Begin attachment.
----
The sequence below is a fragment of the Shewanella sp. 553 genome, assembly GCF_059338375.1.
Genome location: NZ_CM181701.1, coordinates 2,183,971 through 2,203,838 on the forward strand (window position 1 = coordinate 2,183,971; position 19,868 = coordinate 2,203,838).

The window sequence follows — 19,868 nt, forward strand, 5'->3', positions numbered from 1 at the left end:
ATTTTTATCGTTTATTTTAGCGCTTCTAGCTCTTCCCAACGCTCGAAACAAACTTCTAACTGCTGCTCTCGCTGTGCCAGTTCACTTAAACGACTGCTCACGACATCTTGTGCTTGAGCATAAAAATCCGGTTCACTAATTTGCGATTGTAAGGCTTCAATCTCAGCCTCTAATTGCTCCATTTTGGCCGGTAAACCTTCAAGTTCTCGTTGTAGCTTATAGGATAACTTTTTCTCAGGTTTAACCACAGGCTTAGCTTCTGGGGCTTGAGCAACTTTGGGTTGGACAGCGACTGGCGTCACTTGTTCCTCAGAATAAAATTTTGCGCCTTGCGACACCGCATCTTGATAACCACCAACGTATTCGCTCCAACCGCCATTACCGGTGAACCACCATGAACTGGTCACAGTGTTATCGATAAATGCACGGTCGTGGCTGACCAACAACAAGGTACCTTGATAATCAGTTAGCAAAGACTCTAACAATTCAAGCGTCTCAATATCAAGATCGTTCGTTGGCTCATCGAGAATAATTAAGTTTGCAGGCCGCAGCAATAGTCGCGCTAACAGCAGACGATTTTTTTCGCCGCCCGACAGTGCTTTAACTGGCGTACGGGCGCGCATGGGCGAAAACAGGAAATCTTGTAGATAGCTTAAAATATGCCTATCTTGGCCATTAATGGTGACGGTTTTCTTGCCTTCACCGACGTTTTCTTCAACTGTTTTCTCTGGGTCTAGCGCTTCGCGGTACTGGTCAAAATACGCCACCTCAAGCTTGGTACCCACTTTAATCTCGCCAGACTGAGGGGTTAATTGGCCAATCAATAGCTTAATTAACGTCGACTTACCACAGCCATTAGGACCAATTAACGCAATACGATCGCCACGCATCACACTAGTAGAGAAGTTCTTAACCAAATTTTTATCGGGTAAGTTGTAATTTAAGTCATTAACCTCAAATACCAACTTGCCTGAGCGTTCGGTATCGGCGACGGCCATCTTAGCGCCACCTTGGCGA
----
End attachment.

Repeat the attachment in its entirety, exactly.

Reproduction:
The sequence below is a fragment of the Shewanella sp. 553 genome, assembly GCF_059338375.1.
Genome location: NZ_CM181701.1, coordinates 2,183,971 through 2,203,838 on the forward strand (window position 1 = coordinate 2,183,971; position 19,868 = coordinate 2,203,838).

The window sequence follows — 19,868 nt, forward strand, 5'->3', positions numbered from 1 at the left end:
ATTTTTATCGTTTATTTTAGCGCTTCTAGCTCTTCCCAACGCTCGAAACAAACTTCTAACTGCTGCTCTCGCTGTGCCAGTTCACTTAAACGACTGCTCACGACATCTTGTGCTTGAGCATAAAAATCCGGTTCACTAATTTGCGATTGTAAGGCTTCAATCTCAGCCTCTAATTGCTCCATTTTGGCCGGTAAACCTTCAAGTTCTCGTTGTAGCTTATAGGATAACTTTTTCTCAGGTTTAACCACAGGCTTAGCTTCTGGGGCTTGAGCAACTTTGGGTTGGACAGCGACTGGCGTCACTTGTTCCTCAGAATAAAATTTTGCGCCTTGCGACACCGCATCTTGATAACCACCAACGTATTCGCTCCAACCGCCATTACCGGTGAACCACCATGAACTGGTCACAGTGTTATCGATAAATGCACGGTCGTGGCTGACCAACAACAAGGTACCTTGATAATCAGTTAGCAAAGACTCTAACAATTCAAGCGTCTCAATATCAAGATCGTTCGTTGGCTCATCGAGAATAATTAAGTTTGCAGGCCGCAGCAATAGTCGCGCTAACAGCAGACGATTTTTTTCGCCGCCCGACAGTGCTTTAACTGGCGTACGGGCGCGCATGGGCGAAAACAGGAAATCTTGTAGATAGCTTAAAATATGCCTATCTTGGCCATTAATGGTGACGGTTTTCTTGCCTTCACCGACGTTTTCTTCAACTGTTTTCTCTGGGTCTAGCGCTTCGCGGTACTGGTCAAAATACGCCACCTCAAGCTTGGTACCCACTTTAATCTCGCCAGACTGAGGGGTTAATTGGCCAATCAATAGCTTAATTAACGTCGACTTACCACAGCCATTAGGACCAATTAACGCAATACGATCGCCACGCATCACACTAGTAGAGAAGTTCTTAACCAAATTTTTATCGGGTAAGTTGTAATTTAAGTCATTAACCTCAAATACCAACTTGCCTGAGCGTTCGGTATCGGCGACGGCCATCTTAGCGCCACCTTGGCGA